State Legislators Discussing Laws That Will Put Law Enforcement Surveillance Cameras Inside Private Businessesby Tim Cushing
Jun. 17, 2014
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The government does enjoy installing cameras pretty much everywhere it can do so with a minimum of complaints. If it thinks there might be some controversy, it just buries the details until after the fact.
Eugene Volokh has a roundup of new places state governments are planning to install cameras -- only the government won't be buying the cameras… or maintaining them… or even installing them. That's left to the private businesses these bills are pushing additional surveillance requirements on.
Chicago Mayor Rahm Emanuel has proposed an ordinance that would compel all gun dealers to video-record sales (“to discourage traffickers and buyers who use false identification”). Presumably the video recordings would have to be kept for an extended time, since future investigations that would use the video recordings could happen years after the sale. A similar New York state bill would require that the videos be kept for one year.And all the government asks in return for its impositions is total, at-will access.
Minnesota's bill targeting cell phone resellers stipulates this:
Recordings and images required by paragraph (a) shall be retained by the wireless communications device dealer for a minimum period of 30 days and shall at all reasonable times be open to the inspection of any properly identified law enforcement officer.New York's bill mandating surveillance in gun shops says this:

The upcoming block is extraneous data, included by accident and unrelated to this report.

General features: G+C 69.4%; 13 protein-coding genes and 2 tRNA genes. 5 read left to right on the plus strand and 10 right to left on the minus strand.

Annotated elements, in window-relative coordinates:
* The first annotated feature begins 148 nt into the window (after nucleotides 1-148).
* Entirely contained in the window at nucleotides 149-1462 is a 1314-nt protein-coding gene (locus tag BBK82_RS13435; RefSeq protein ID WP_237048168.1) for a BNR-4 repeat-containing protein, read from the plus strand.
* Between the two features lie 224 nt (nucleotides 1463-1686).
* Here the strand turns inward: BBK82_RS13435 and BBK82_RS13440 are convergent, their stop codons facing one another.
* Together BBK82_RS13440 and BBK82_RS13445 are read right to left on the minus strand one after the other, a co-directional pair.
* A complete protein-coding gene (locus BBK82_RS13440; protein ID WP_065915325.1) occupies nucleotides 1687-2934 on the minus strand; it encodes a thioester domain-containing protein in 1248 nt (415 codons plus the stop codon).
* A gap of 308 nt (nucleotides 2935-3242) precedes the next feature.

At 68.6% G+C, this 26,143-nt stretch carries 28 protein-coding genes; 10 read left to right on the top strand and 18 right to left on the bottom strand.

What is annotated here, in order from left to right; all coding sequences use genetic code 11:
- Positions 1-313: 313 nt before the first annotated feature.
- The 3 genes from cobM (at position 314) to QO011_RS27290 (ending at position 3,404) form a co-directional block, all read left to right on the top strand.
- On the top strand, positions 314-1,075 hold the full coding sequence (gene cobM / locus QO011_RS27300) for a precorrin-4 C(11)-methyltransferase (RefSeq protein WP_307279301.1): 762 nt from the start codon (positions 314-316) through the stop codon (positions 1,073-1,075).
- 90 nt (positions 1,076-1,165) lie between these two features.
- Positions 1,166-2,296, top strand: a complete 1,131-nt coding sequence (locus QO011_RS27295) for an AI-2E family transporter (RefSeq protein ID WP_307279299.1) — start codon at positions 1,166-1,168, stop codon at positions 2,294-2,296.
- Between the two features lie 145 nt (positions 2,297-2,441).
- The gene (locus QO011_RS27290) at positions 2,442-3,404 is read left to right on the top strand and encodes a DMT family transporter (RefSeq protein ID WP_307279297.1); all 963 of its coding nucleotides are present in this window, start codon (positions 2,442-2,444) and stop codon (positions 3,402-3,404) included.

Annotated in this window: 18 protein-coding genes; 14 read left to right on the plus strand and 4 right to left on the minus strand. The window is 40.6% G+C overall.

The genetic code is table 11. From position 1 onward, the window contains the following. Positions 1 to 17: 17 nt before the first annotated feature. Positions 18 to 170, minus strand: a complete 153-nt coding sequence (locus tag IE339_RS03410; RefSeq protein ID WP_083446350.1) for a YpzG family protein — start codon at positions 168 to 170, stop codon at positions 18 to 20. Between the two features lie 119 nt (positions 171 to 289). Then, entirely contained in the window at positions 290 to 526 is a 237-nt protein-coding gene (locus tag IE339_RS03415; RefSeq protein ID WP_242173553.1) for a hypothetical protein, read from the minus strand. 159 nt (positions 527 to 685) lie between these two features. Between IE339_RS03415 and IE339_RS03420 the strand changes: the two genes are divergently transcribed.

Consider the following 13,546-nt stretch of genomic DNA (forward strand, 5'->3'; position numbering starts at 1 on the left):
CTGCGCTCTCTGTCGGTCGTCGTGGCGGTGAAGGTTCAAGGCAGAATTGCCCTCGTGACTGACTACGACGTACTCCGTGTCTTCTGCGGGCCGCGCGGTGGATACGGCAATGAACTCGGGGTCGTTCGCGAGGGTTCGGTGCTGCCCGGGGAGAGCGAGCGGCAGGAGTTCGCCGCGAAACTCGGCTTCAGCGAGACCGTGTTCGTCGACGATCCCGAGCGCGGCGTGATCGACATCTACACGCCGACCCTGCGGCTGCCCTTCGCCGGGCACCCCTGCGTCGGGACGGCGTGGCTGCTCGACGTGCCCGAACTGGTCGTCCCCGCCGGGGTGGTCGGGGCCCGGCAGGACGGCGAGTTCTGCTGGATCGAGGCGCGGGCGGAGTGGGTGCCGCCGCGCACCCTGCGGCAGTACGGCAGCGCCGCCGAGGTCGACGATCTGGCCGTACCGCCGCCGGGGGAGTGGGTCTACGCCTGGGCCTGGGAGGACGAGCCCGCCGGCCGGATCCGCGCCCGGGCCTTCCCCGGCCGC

THE STORED IMAGES SHALL BE MAINTAINED AT THE PERMITTED BUSINESS LOCATION FOR A PERIOD NOT LESS THAN ONE YEAR FROM THE DATE OF RECORDATION, AND SHALL BE MADE AVAILABLE FOR INSPECTION BY A POLICE OFFICER UPON REQUEST.It's not just phone and gun dealers. Minnesota's scrap metal dealers are also included:
The scrap vehicle operator shall also photograph the seller's vehicle, including license plate, either by video camera or still digital camera, so that an accurate and complete description of it may be obtained from the recordings made by the cameras. Photographs and recordings must be clearly and accurately associated with their respective records. Any video must be shown to law enforcement, upon request.The problems with legislation like this are numerous. While many of these businesses may record these transactions for their own safety, being compelled to do so is a completely different matter, especially when it's bundled with open, warrantless access by law enforcement.
Then there's the issue of mission creep. Should these laws pass unaltered, the government will find itself unable to resist the pull of other businesses it feels are on the "sketchy" side, or that possibly cater to people who may have other, less legal habits.
I suspect that, especially if the gun sales videorecording bills are enacted, similar laws will be proposed for sales of alcohol (which is often sold to underage buyers who have fake IDs, or to straw purchasers who are buying on behalf of an underage buyer), for sales of marijuana in places where it has been legalized, for sales of legal substances that are nonetheless potential drug or bomb precursors, and so on.Given the government's penchant for equating nearly everything with its two favorite Wars (Terrorism/Drugs), a vast cross-section of retailers will find themselves legislatively "encouraged" to oblige the government's "collect it all" excesses.